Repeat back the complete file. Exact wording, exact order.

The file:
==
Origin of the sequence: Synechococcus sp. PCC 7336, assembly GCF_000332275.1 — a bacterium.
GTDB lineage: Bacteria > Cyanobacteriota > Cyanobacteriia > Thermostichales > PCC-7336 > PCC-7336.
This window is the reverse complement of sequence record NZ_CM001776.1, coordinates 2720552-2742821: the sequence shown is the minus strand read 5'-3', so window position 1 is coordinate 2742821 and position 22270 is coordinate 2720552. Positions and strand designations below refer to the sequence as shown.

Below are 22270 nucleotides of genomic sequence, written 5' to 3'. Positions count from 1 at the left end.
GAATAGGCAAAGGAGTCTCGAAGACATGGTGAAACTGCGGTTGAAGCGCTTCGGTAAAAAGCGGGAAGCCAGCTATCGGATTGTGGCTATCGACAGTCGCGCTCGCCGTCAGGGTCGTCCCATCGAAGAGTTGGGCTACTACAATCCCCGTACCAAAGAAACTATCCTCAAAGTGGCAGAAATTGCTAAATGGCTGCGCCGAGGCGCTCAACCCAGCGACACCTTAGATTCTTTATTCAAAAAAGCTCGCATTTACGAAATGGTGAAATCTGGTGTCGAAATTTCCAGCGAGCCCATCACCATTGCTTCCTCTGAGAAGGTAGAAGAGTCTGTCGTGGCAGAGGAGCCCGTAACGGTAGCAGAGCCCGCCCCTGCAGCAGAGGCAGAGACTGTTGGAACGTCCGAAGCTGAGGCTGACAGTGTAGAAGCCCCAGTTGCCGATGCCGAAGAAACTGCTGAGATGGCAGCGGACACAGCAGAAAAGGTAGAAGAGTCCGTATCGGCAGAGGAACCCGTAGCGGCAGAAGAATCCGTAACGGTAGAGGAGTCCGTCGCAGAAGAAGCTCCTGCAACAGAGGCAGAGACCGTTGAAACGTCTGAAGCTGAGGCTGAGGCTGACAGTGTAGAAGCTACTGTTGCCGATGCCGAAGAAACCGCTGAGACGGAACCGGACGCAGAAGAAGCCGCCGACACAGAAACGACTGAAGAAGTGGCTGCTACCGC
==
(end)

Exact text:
Origin of the sequence: Synechococcus sp. PCC 7336, assembly GCF_000332275.1 — a bacterium.
GTDB lineage: Bacteria > Cyanobacteriota > Cyanobacteriia > Thermostichales > PCC-7336 > PCC-7336.
This window is the reverse complement of sequence record NZ_CM001776.1, coordinates 2720552-2742821: the sequence shown is the minus strand read 5'-3', so window position 1 is coordinate 2742821 and position 22270 is coordinate 2720552. Positions and strand designations below refer to the sequence as shown.

Below are 22270 nucleotides of genomic sequence, written 5' to 3'. Positions count from 1 at the left end.
GAATAGGCAAAGGAGTCTCGAAGACATGGTGAAACTGCGGTTGAAGCGCTTCGGTAAAAAGCGGGAAGCCAGCTATCGGATTGTGGCTATCGACAGTCGCGCTCGCCGTCAGGGTCGTCCCATCGAAGAGTTGGGCTACTACAATCCCCGTACCAAAGAAACTATCCTCAAAGTGGCAGAAATTGCTAAATGGCTGCGCCGAGGCGCTCAACCCAGCGACACCTTAGATTCTTTATTCAAAAAAGCTCGCATTTACGAAATGGTGAAATCTGGTGTCGAAATTTCCAGCGAGCCCATCACCATTGCTTCCTCTGAGAAGGTAGAAGAGTCTGTCGTGGCAGAGGAGCCCGTAACGGTAGCAGAGCCCGCCCCTGCAGCAGAGGCAGAGACTGTTGGAACGTCCGAAGCTGAGGCTGACAGTGTAGAAGCCCCAGTTGCCGATGCCGAAGAAACTGCTGAGATGGCAGCGGACACAGCAGAAAAGGTAGAAGAGTCCGTATCGGCAGAGGAACCCGTAGCGGCAGAAGAATCCGTAACGGTAGAGGAGTCCGTCGCAGAAGAAGCTCCTGCAACAGAGGCAGAGACCGTTGAAACGTCTGAAGCTGAGGCTGAGGCTGACAGTGTAGAAGCTACTGTTGCCGATGCCGAAGAAACCGCTGAGACGGAACCGGACGCAGAAGAAGCCGCCGACACAGAAACGACTGAAGAAGTGGCTGCTACCGC